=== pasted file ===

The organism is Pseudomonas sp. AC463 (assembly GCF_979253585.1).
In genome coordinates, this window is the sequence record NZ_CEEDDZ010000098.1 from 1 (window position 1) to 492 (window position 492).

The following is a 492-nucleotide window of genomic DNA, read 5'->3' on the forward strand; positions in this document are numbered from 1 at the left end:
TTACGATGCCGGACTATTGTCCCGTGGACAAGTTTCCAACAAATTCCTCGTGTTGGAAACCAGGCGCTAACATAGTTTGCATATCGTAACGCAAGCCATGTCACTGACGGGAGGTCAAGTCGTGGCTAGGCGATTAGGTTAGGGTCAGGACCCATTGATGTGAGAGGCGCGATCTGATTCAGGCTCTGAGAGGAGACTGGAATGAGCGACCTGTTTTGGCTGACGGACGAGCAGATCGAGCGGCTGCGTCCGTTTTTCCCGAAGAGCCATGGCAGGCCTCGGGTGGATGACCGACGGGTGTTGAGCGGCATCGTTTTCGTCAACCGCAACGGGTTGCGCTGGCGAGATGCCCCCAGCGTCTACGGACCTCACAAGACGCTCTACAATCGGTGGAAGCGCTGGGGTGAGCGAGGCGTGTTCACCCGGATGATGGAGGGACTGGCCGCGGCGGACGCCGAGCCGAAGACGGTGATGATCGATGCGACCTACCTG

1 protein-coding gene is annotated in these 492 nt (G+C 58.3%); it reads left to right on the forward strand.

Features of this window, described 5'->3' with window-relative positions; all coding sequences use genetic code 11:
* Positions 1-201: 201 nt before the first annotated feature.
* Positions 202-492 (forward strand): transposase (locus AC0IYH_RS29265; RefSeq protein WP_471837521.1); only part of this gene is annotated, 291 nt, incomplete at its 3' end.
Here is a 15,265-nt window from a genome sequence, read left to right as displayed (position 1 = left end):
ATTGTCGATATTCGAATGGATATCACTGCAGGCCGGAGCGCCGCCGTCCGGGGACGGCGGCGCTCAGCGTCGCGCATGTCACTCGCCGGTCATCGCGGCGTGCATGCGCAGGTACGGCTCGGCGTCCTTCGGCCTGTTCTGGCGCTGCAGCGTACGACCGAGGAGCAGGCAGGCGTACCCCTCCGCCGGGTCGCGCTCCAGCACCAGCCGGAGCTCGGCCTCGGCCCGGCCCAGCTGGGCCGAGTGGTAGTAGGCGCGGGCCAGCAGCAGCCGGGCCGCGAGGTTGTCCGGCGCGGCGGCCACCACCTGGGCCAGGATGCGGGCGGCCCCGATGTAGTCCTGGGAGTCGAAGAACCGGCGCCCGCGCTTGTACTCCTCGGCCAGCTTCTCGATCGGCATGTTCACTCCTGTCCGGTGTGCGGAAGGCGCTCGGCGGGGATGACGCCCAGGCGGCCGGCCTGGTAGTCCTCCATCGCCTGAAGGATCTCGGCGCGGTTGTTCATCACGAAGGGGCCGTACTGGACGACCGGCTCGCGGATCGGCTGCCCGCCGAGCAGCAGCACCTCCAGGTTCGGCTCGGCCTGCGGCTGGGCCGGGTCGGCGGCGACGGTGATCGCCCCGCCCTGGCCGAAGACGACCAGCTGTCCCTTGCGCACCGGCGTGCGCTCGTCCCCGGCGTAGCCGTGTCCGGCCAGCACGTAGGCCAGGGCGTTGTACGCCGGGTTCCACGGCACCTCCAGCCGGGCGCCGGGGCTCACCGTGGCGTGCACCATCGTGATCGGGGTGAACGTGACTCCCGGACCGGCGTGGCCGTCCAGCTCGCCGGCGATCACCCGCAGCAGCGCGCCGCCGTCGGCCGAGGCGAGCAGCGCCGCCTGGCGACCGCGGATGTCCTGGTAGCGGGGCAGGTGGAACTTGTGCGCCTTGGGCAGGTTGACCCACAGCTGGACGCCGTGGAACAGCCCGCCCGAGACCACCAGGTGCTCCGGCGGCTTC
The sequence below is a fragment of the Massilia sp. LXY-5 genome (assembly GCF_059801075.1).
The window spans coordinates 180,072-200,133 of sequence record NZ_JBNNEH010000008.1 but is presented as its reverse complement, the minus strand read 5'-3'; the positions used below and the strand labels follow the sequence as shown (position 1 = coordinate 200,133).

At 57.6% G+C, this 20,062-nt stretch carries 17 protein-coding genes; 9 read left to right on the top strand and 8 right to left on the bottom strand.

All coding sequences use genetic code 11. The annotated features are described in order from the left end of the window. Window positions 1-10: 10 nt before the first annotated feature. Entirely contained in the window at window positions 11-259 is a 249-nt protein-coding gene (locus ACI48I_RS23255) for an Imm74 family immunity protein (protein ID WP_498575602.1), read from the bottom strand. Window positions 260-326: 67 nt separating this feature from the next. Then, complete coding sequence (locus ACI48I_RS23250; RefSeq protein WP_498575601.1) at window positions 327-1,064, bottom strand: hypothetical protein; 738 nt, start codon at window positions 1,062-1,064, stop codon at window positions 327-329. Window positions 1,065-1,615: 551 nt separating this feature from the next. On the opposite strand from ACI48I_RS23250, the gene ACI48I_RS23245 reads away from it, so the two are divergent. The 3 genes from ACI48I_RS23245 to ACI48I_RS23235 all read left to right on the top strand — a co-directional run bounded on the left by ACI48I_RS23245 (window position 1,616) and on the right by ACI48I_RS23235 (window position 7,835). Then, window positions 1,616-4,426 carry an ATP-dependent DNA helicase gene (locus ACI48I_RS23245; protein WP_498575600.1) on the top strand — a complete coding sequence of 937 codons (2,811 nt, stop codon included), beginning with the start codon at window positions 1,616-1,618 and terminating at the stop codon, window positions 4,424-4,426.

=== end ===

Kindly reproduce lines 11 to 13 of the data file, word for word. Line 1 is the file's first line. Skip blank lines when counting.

The sequence below is a fragment of the Massilia sp. LXY-5 genome (assembly GCF_059801075.1).
The window spans coordinates 180,072-200,133 of sequence record NZ_JBNNEH010000008.1 but is presented as its reverse complement, the minus strand read 5'-3'; the positions used below and the strand labels follow the sequence as shown (position 1 = coordinate 200,133).

At 57.6% G+C, this 20,062-nt stretch carries 17 protein-coding genes; 9 read left to right on the top strand and 8 right to left on the bottom strand.